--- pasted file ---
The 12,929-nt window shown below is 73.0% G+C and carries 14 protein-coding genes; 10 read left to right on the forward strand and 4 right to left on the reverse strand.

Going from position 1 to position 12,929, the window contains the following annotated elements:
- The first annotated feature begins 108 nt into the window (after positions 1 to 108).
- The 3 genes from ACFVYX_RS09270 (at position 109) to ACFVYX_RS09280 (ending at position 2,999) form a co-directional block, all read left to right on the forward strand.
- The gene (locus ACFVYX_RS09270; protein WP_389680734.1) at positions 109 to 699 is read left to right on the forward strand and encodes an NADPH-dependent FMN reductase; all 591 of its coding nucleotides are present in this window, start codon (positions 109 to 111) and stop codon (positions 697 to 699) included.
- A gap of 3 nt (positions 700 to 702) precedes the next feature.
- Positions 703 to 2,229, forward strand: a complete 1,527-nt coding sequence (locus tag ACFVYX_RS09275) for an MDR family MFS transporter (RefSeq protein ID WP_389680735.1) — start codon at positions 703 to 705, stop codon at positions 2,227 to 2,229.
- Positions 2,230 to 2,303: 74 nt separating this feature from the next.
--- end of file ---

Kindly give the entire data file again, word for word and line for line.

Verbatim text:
The 12,929-nt window shown below is 73.0% G+C and carries 14 protein-coding genes; 10 read left to right on the forward strand and 4 right to left on the reverse strand.

Going from position 1 to position 12,929, the window contains the following annotated elements:
- The first annotated feature begins 108 nt into the window (after positions 1 to 108).
- The 3 genes from ACFVYX_RS09270 (at position 109) to ACFVYX_RS09280 (ending at position 2,999) form a co-directional block, all read left to right on the forward strand.
- The gene (locus ACFVYX_RS09270; protein WP_389680734.1) at positions 109 to 699 is read left to right on the forward strand and encodes an NADPH-dependent FMN reductase; all 591 of its coding nucleotides are present in this window, start codon (positions 109 to 111) and stop codon (positions 697 to 699) included.
- A gap of 3 nt (positions 700 to 702) precedes the next feature.
- Positions 703 to 2,229, forward strand: a complete 1,527-nt coding sequence (locus tag ACFVYX_RS09275) for an MDR family MFS transporter (RefSeq protein ID WP_389680735.1) — start codon at positions 703 to 705, stop codon at positions 2,227 to 2,229.
- Positions 2,230 to 2,303: 74 nt separating this feature from the next.